And just now I took a look at another box turtle photo and said:
          "Oh! There's a little spike at the nuchal notch of this one. "

Tuesday, September 12, 2017

Wooden Fragments

One other thing about this row of stones - there are fragments of wood in it.
I suppose it shows the wall was maintained over time.
I don't know how long or by whom - or what kind of wood, 
but someone sometime used the wood to create a little space to make a little repair (maybe).

Some more:

Tuesday, September 05, 2017

Other End of the Other

And ...
Above: adding snapping turtle eyes. Below: Before adding the snapping turtle eyes. 
I could overlay some turtle eyes on that lighter colored stone,
 but the close up shows there’s no need to: 

The rows no longer connect to the outcrops, the land slopes downward.
  Another zoomorphic stone:

 The slope continues to go downward, gets a little steeper:
Interesting Stone, interesting stacking:
The Row of Stones ends. Down below is the Shepaug River: 
   I took a southeasterly (and upward) route from there – and was at first disappointed at my first sight of this massive set of walls, mostly due to all the assumptions that go into thinking that this is an “Estate Wall,” with capstones even, just as described in your field guide to New England Stone Walls...

But I continued on anyway...

Monday, September 04, 2017

Details along the Other Walls

   & the two previous posts from the same “site.”)

   Not tossed, but placed, and very Deer-like:
    Maybe this is also something, another zoomorphic stone, maybe a deer – or maybe a serpent with a single horn on the top of its head:
And there beside it, a shape that reminds me of a birdstone – not a polished one but sort of a “birdstone in the rough:”
   Here’s a birdstone drawing, lifted from
   Here’s another example of one – shown standing on its tail, for some reason:

(Doctoring the image:)
From: Making Pictures in Stone: American Indian Rock Art of the Northeast by Edward J. Lenik

Some interesting stacking of stones:

Sunday, September 03, 2017

The Other Walls

   The first stone walls I started to look at before the last Archaeological Roundtable on Ceremonial Stone Landscapes in 2014 (on the grounds of the “Toot” anyway – I pass miles and miles of walls as I take some back country shortcuts to get to the place) were not so massive as that big enclosure in the last two previous posts. These rows of stone near the entrance to the museum and parking lot (look carefully and you will see the sign and lamppost) are not quite linear in nature and flow with the topography – and could be said to resemble the body of a rattlesnake. 
    I looked at the stones on the side of the road awhile, looking for signs of stones placed so as if to recall animals or human-like heads, found a few:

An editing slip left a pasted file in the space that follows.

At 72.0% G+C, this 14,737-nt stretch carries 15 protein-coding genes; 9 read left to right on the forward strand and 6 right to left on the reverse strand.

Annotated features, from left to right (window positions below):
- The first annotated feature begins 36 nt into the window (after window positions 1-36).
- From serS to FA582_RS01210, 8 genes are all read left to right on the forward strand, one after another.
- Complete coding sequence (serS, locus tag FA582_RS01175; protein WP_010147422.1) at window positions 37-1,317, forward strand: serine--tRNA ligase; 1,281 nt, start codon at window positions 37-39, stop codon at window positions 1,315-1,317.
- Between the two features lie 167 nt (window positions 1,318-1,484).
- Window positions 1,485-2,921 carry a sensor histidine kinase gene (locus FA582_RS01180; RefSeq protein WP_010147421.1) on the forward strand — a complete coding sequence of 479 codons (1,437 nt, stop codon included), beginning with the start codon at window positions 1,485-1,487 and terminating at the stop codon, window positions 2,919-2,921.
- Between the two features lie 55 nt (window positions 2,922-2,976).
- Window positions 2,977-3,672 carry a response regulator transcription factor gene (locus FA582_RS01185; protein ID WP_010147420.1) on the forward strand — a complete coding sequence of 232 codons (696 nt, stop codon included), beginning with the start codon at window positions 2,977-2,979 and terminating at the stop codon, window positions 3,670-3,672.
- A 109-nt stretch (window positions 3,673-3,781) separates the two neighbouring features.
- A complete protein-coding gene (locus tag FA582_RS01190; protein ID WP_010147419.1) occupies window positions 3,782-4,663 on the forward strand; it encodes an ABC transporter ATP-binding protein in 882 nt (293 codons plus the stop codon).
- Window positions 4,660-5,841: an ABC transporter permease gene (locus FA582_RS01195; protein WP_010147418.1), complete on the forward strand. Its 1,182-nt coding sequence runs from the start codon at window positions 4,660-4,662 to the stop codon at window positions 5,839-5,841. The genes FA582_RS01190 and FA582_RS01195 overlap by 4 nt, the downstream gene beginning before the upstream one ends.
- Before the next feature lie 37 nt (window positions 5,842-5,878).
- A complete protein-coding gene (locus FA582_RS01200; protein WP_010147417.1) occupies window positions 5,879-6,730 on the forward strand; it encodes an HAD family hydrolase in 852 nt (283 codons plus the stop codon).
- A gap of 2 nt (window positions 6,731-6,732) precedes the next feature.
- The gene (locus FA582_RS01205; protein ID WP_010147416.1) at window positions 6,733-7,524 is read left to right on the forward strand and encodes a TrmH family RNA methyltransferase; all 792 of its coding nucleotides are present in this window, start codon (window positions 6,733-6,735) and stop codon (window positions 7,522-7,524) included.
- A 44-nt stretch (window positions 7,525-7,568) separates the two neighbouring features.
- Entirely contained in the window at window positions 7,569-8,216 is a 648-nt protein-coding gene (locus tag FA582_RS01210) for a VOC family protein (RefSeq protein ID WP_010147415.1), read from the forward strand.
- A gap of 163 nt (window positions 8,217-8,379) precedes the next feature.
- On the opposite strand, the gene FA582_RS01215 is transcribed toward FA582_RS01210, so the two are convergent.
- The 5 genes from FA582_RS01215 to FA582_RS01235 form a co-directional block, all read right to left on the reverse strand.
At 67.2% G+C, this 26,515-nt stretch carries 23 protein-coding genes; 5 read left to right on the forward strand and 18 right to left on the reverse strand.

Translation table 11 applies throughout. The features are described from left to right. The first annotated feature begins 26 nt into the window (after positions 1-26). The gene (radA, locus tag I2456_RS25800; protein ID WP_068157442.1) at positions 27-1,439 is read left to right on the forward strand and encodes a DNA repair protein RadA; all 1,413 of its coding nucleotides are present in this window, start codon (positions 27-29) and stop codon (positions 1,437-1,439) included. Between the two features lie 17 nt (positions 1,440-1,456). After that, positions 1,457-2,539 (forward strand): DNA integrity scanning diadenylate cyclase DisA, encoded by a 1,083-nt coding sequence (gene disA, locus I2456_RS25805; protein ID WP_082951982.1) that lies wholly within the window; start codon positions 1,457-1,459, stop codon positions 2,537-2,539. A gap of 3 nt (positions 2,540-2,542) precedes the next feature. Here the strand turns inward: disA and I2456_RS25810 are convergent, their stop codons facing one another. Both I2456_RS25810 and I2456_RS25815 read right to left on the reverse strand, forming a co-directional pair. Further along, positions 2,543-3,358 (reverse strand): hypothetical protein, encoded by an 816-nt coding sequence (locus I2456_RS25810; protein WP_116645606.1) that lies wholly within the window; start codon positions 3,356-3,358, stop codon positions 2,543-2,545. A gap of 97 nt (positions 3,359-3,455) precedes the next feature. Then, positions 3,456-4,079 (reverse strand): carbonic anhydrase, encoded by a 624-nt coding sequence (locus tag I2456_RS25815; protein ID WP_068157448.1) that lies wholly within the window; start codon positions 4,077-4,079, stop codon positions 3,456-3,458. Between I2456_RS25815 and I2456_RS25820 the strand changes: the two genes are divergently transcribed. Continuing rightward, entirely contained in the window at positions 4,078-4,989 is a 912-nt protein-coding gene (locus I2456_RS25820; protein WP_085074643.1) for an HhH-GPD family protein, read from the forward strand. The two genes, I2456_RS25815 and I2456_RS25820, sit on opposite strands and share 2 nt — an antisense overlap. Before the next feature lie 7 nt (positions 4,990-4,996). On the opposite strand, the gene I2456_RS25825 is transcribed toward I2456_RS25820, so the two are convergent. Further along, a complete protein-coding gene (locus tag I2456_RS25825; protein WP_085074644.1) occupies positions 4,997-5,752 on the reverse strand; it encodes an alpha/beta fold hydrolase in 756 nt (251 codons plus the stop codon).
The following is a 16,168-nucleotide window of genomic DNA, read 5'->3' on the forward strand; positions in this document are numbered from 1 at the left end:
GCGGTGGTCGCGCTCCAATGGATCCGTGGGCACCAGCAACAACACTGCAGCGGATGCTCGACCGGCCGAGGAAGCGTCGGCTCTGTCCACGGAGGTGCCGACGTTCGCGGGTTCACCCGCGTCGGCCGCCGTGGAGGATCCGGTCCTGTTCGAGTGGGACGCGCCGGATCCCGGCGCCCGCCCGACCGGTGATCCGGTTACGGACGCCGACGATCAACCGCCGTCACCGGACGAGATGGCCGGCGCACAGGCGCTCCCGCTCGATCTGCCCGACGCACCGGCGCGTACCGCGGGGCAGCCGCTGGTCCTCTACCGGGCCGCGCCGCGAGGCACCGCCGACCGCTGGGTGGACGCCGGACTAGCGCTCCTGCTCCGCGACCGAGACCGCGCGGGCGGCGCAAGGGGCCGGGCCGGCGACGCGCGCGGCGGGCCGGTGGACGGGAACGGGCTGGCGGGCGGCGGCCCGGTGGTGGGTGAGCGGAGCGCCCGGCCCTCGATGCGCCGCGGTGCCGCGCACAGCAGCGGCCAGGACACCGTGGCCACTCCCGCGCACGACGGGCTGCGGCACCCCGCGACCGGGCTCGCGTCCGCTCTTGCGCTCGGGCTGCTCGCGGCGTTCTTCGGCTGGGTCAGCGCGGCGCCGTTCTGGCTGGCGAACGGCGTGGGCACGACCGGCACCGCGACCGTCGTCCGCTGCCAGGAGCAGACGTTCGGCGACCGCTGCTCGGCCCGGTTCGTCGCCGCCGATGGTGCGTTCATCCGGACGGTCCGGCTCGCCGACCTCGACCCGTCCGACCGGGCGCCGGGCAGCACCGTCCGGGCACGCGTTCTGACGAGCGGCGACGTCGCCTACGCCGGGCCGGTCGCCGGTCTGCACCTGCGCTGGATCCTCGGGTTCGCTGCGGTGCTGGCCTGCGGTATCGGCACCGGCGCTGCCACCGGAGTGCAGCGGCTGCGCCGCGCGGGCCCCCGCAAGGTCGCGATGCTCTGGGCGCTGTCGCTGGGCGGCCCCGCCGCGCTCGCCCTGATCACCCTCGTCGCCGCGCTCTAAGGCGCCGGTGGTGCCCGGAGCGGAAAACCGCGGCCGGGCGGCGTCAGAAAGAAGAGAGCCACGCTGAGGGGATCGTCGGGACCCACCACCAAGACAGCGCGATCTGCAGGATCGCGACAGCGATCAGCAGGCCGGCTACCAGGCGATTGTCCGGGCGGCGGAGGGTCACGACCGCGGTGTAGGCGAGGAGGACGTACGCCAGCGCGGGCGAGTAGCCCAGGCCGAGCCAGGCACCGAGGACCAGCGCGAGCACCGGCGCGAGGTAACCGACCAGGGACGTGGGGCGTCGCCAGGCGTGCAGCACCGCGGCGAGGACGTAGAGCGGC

Then took a walk “northish,” along the lower western border of the property - which turns out to be a Land Trust property:
    So, there by the lower red arrow, a segment of stones begins. It’s only with hindsight do I suddenly now see that the stacking method could sort of be the imitation of rattlesnake scales (squamation or scalation):

Prompting me to paste an eye onto the image, under a long flat stone that resembles the supraocular scale

Looks like there were two photos I meant to merge, so here you go:
 I’ll be durned if there isn’t a second neglected set – the row of stones that branches off to the west: 
 And a third:
 And a fourth:
     I’ll end this post for now, leaving you with some more from Rolf Cachat-Schilling in A Quantitative Assessment of Stone Relics in a Western Massachusetts Town:

  1. Structures are positioned in an area where their presence is impractical for known post- Contact Euroamerican economic uses and their construction is difficult.
  2. Structures consist of stone types and shapes not evidenced in nearby Euroamerican structures, or in historic-period overseas examples of European stone works (esp. Scotland, Ireland, Brittany, Italy, Portugal).
  3. Structures show labor intensity and extent of labor that is impractical and would be inefficient/wasteful under pragmatic terms.
  4. Number and elaboration of features are obstructive of co-use for grazing, watering stock, etc.
  5. Frequency of structures and similar sites defies practical explanation.
  6. Orientation and nature/types of features do not translate to Euroamerican uses.
  7. Orientation and nature/types of features translate to known Algonquian ritual uses (direction of ritual significance, primary re- source orientations, unique land feature orientation).*
  8. Features fit known ritual practices of the Middle-Late Woodland-to-Contact Period.
  9. Terrain on which features sit lacks evidence of Euroamerican use, documented or by visible artifact (including vegetation types, tracks, debris, relics).*
  10. Neighboring terrain is unsuited to Euroamerican uses.*
  11. Site lacks evidence of Euroamerican structures.*
  12. Site is consistent with recorded Algonquian CSL sites in terms of location and content.*
  13. Structure lacks evidence of recent tampering.
  14. Structure is consistent with other structures on site.
  15. Structure is consistent with structures in other sites in town.
  16. Structure is consistent with known structures outside of town, but in the Eastern Algonquian region.*
  17. Structure is consistent with a documented written description, drawing, painting, or photo of an Eastern Algonquian structure.*
  18. Structure is consistent with a known structure that has received Federal or State recognition as a Native American historic feature.
  19. Structure is consistent with tribally recognized features.